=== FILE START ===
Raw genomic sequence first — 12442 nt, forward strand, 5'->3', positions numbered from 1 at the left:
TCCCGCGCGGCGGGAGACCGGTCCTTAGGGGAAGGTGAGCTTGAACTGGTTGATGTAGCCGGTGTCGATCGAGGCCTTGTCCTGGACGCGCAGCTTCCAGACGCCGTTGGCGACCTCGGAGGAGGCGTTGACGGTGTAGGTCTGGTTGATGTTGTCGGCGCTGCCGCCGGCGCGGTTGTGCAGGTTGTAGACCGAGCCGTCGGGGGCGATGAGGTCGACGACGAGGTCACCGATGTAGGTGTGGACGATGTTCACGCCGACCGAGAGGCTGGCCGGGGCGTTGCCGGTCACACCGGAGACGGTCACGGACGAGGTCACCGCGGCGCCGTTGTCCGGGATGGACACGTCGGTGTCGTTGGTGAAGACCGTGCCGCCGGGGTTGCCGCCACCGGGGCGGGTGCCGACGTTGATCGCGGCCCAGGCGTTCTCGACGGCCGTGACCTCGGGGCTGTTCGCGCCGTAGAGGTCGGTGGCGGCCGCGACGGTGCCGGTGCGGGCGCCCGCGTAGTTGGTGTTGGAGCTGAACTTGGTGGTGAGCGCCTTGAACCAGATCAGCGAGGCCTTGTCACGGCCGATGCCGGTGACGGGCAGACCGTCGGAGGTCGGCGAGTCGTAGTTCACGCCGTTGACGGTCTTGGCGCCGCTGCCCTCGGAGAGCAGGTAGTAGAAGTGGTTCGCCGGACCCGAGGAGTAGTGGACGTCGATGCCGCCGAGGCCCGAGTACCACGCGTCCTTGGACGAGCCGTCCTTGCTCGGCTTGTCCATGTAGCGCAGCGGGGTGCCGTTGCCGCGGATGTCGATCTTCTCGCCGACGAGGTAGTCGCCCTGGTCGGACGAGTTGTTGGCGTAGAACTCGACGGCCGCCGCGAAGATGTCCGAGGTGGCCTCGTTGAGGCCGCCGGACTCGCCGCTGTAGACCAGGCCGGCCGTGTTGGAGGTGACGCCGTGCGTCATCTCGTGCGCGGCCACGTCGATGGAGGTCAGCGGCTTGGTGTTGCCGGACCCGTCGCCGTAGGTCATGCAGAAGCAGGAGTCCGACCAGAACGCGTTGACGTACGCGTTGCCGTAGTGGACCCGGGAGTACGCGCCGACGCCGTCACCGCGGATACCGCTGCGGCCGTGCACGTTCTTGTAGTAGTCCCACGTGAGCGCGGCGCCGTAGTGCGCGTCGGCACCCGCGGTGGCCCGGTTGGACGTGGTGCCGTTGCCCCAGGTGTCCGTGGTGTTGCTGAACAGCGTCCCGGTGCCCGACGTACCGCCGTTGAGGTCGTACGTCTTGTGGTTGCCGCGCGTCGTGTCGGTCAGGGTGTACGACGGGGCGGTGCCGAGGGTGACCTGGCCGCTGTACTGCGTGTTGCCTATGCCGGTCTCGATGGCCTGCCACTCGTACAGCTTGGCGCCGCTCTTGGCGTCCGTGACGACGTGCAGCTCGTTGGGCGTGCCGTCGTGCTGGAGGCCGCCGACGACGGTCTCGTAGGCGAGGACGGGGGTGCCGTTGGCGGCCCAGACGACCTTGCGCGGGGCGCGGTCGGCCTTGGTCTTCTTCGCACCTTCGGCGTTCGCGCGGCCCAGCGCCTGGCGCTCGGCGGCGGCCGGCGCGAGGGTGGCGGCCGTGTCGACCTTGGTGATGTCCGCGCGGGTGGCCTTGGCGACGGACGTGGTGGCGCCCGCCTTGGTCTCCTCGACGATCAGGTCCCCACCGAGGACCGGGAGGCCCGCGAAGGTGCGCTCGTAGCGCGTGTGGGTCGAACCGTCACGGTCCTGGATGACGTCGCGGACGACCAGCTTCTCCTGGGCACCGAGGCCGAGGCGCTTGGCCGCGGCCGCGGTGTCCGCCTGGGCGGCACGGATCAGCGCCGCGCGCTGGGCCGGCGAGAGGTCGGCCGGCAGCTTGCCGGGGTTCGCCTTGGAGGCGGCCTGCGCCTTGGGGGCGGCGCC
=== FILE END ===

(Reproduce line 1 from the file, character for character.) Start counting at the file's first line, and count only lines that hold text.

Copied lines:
Raw genomic sequence first — 12442 nt, forward strand, 5'->3', positions numbered from 1 at the left: